Reduced Insulin/Insulin-like Growth Factor Receptor Signaling Mitigates Defective Dendrite Morphogenesis in Mutants of the ER Stress Sensor IRE-1

Yehuda Salzberg, Andrew Coleman, Kevin Celestrin, Moran Cohen-Berkman, Thomas Biederer, Sivan Henis-Korenblit, Hannes E. Buelow

Research output: Contribution to journalArticle

6 Citations (Scopus)

Abstract

Neurons receive excitatory or sensory inputs through their dendrites, which often branch extensively to form unique neuron-specific structures. How neurons regulate the formation of their particular arbor is only partially understood. In genetic screens using the multidendritic arbor of PVD somatosensory neurons in the nematode Caenorhabditis elegans, we identified a mutation in the ER stress sensor IRE-1/Ire1 (inositol requiring enzyme 1) as crucial for proper PVD dendrite arborization in vivo. We further found that regulation of dendrite growth in cultured rat hippocampal neurons depends on Ire1 function, showing an evolutionarily conserved role for IRE-1/Ire1 in dendrite patterning. PVD neurons of nematodes lacking ire-1 display reduced arbor complexity, whereas mutations in genes encoding other ER stress sensors displayed normal PVD dendrites, specifying IRE-1 as a selective ER stress sensor that is essential for PVD dendrite morphogenesis. Although structure function analyses indicated that IRE-1’s nuclease activity is necessary for its role in dendrite morphogenesis, mutations in xbp-1, the best-known target of non-canonical splicing by IRE-1/Ire1, do not exhibit PVD phenotypes. We further determined that secretion and distal localization to dendrites of the DMA-1/leucine rich transmembrane receptor (DMA-1/LRR-TM) is defective in ire-1 but not xbp-1 mutants, suggesting a block in the secretory pathway. Interestingly, reducing Insulin/IGF1 signaling can bypass the secretory block and restore normal targeting of DMA-1, and consequently normal PVD arborization even in the complete absence of functional IRE-1. This bypass of ire-1 requires the DAF-16/FOXO transcription factor. In sum, our work identifies a conserved role for ire-1 in neuronal branching, which is independent of xbp-1, and suggests that arborization defects associated with neuronal pathologies may be overcome by reducing Insulin/IGF signaling and improving ER homeostasis and function.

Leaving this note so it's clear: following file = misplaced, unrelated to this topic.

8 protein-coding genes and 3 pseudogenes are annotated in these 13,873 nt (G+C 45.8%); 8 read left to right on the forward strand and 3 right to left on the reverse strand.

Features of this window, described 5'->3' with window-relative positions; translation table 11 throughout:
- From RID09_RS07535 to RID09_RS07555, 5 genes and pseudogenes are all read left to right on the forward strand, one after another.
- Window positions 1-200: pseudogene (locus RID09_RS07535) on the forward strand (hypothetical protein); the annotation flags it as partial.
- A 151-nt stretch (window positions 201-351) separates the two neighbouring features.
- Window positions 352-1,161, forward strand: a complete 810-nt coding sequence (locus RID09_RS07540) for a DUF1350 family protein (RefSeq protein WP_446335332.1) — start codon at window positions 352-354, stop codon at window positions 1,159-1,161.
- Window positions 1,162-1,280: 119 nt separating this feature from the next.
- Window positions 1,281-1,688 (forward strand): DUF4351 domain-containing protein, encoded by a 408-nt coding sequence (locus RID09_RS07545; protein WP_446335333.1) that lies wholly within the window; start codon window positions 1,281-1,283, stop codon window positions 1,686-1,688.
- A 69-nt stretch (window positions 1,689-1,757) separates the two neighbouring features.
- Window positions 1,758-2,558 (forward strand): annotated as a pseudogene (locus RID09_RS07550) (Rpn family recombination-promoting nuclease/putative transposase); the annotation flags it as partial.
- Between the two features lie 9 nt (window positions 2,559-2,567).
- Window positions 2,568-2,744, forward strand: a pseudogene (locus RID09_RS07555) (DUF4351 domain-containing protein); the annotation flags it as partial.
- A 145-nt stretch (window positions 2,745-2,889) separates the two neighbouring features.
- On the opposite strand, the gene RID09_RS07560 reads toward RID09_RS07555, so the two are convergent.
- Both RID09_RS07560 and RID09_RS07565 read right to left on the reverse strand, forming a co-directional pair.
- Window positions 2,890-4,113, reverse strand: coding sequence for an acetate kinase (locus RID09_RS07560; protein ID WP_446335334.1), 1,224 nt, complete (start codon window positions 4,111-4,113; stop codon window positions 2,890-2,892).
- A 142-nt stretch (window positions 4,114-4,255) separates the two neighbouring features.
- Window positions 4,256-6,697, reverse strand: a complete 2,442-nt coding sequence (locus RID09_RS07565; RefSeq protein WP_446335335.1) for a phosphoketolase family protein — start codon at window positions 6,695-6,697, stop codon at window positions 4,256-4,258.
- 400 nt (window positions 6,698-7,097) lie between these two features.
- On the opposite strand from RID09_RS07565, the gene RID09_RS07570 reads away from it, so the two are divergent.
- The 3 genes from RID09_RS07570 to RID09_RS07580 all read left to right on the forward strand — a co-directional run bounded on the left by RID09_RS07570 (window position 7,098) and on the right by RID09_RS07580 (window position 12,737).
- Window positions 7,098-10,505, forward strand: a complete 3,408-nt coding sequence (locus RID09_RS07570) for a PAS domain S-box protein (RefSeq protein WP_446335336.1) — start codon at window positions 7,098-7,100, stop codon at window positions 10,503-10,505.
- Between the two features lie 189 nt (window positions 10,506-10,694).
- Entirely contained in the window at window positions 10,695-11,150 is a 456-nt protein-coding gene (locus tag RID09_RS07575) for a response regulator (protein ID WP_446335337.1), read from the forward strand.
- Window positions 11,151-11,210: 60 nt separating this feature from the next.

Original languageEnglish (US)
Article numbere1006579
JournalPLoS Genetics
Volume13
Issue number1
DOIs
StatePublished - Jan 1 2017

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Somatomedin Receptors
dendrites
morphogenesis
somatomedins
Dendrites
Morphogenesis
mutation
insulin
bypass
Insulin
sensor
mutants
receptors
nematode
neurons
Neurons
homeostasis
pathology
secretion
targeting

ASJC Scopus subject areas

  • Ecology, Evolution, Behavior and Systematics
  • Molecular Biology
  • Genetics
  • Genetics(clinical)
  • Cancer Research

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Reduced Insulin/Insulin-like Growth Factor Receptor Signaling Mitigates Defective Dendrite Morphogenesis in Mutants of the ER Stress Sensor IRE-1. / Salzberg, Yehuda; Coleman, Andrew; Celestrin, Kevin; Cohen-Berkman, Moran; Biederer, Thomas; Henis-Korenblit, Sivan; Buelow, Hannes E.

In: PLoS Genetics, Vol. 13, No. 1, e1006579, 01.01.2017.

Research output: Contribution to journalArticle

Salzberg, Yehuda ; Coleman, Andrew ; Celestrin, Kevin ; Cohen-Berkman, Moran ; Biederer, Thomas ; Henis-Korenblit, Sivan ; Buelow, Hannes E. / Reduced Insulin/Insulin-like Growth Factor Receptor Signaling Mitigates Defective Dendrite Morphogenesis in Mutants of the ER Stress Sensor IRE-1. In: PLoS Genetics. 2017 ; Vol. 13, No. 1.
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